Newsroom / Blog

ILO: Creating Safe and Inclusive Workplaces


By Kelli Meyer

The United Nations system is comprised of more than 30 affiliated organizations—known as programs, funds, and specialized agencies—with their own membership, leadership, and budget processes.

In our “Meet the (UN) Family” series, we’re looking at the UN entities that might not always make the headlines but play an integral part of the UN’s mission to promote global peace and prosperity.

Up next: The International Labor Organization (ILO).

Have you ever reached the end of a long week, grateful that the weekend is about to start? If so, you have the International Labor Organization (ILO) to thank for establishing the 40-hour workweek, which was created to protect workers’ physical and mental well-being.

But that’s not all. ILO is your guardian in the workplace, championing rights like social security benefits and establishing safeguards against gender discrimination.

Now celebrating its centenary, ILO remains a leader in helping the world advance social justice and promoting decent work across the globe.

Combating modern slavery

An estimated 40.3 million people are in modern slavery, including 24.9 million in forced labor.

Nearly one million are forced into cotton fields every year in Uzbekistan, which is one the world’s largest cotton exporters. Over the past few years, ILO has worked closely with the government and other partners to implement strategies to reduce forced labor during the harvest season when it typically hits its peak.

ILO conducted interviews to assess the situation on the ground, pushed for reforms and increased wages, and monitored the harvest to ensure that farmers were upholding fair standards. When forced labor is stopped or curtailed, countries can create conditions essential for economic growth and development globally.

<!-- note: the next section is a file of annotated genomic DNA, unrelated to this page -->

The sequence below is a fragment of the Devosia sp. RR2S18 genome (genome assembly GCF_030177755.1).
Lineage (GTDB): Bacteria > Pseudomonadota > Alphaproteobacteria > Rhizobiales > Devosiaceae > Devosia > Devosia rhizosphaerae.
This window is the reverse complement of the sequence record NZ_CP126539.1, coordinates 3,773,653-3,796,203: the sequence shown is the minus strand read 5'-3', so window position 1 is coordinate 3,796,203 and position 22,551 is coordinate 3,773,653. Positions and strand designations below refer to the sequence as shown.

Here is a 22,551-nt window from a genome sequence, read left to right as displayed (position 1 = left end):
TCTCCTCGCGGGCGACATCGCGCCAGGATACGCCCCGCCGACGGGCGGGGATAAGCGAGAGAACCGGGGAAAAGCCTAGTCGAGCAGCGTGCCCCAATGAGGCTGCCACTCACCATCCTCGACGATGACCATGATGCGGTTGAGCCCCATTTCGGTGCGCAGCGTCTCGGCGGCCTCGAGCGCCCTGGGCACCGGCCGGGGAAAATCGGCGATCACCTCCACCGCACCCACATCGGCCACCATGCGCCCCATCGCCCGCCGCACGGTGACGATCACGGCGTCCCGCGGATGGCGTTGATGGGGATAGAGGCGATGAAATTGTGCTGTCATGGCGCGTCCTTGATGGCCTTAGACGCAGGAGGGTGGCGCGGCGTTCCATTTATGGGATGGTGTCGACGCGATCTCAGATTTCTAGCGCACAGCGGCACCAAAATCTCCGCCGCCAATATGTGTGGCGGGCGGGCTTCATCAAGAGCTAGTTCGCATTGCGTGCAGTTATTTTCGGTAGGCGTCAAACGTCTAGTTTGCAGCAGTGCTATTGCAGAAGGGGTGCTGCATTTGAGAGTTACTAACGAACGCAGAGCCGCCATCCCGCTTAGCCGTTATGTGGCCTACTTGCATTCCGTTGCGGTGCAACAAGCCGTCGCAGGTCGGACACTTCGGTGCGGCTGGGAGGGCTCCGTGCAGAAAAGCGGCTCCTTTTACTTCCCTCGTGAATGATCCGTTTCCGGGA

Fighting for gender equality

At the heart of ILO’s work is a commitment to leveling the playing field in the workplace. In Sri Lanka, where only 35 percent of the working population are women, that means helping to establish female-led cooperatives that put women at the forefront of employment opportunities and managerial positions normally occupied by men.

Creating conditions that allow more women to work, means that they can become more economically resilient and become the primary breadwinners in their families. Shattering traditional gender roles benefits society and can lead them to become healthier, stronger and more effective.

Promoting workers’ rights and treating disease

Workplaces can play a critical role in preventing and treating diseases. Consider Tuberculosis (TB) which sickens 10 million people and kills over 1.6 million each year.

In India, ILO supported the development of a national policy framework to address tuberculosis. The model encourages employers to implement policies that allow workers to maintain job security during their illness which in turn helps the employee stick to a treatment schedule. This is a win-win for the employer, the employee, and the economy.

In today’s interconnected society, diseases in one corner of the world can easily travel across borders. When workplaces are safer and healthier, it strengthens a country’s ability to stop disease threats at their source before they can spread regionally and globally.

To put it simply: ILO is a leader in making sure the workplace is safe both at home and abroad. Without this UN agency, the challenges to earning a livelihood would be greater every day.

Bonus! Want to meet an American working for ILO? Watch this interview with ILO’s Deputy Director, Deborah Jackson, as part of our “Americans in the UN” series.